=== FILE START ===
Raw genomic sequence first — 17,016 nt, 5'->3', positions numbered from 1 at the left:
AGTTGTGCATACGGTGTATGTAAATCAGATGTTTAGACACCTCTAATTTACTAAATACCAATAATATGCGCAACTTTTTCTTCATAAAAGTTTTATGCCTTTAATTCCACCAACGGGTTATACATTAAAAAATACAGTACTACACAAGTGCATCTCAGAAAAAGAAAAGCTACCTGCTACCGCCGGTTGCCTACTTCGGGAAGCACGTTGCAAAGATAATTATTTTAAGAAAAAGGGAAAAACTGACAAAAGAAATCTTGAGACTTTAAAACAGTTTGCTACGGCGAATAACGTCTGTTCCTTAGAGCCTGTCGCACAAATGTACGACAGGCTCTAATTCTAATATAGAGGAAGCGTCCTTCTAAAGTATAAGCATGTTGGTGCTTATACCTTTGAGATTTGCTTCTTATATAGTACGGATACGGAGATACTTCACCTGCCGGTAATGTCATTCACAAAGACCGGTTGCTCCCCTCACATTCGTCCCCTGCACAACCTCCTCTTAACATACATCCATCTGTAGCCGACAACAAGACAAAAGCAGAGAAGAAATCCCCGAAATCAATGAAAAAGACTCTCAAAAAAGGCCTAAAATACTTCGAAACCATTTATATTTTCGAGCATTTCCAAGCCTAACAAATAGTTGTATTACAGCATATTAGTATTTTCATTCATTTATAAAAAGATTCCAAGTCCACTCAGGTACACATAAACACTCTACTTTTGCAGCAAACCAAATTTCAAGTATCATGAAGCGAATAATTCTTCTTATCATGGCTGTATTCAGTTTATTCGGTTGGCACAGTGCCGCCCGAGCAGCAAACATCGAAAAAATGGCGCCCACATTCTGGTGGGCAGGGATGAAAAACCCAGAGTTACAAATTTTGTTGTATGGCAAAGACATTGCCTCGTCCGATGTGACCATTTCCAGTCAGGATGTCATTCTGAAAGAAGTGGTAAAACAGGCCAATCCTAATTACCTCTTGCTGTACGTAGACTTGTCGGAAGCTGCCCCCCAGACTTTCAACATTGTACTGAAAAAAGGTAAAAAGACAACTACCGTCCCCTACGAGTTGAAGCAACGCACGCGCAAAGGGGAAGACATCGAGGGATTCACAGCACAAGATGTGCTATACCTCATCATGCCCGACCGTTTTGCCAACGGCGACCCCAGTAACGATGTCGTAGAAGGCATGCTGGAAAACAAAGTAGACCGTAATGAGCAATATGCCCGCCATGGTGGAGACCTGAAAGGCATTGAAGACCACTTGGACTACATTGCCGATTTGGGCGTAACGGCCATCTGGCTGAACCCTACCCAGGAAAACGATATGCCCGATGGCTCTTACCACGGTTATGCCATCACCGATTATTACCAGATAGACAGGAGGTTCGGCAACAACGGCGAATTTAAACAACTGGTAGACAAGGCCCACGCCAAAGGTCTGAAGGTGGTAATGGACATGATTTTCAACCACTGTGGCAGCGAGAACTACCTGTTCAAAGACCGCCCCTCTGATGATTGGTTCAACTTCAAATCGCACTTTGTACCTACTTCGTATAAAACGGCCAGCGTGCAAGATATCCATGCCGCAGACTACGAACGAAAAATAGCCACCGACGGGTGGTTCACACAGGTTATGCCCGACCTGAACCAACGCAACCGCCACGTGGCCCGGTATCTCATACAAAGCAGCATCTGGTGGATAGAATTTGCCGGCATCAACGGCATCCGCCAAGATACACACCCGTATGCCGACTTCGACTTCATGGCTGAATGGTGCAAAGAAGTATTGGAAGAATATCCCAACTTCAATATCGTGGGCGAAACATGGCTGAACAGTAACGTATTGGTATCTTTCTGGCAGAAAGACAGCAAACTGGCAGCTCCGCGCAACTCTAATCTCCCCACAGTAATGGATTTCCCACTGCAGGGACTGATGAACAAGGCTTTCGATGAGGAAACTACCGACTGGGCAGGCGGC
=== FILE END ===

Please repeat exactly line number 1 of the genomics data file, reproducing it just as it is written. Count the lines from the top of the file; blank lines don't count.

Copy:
Raw genomic sequence first — 17,016 nt, 5'->3', positions numbered from 1 at the left: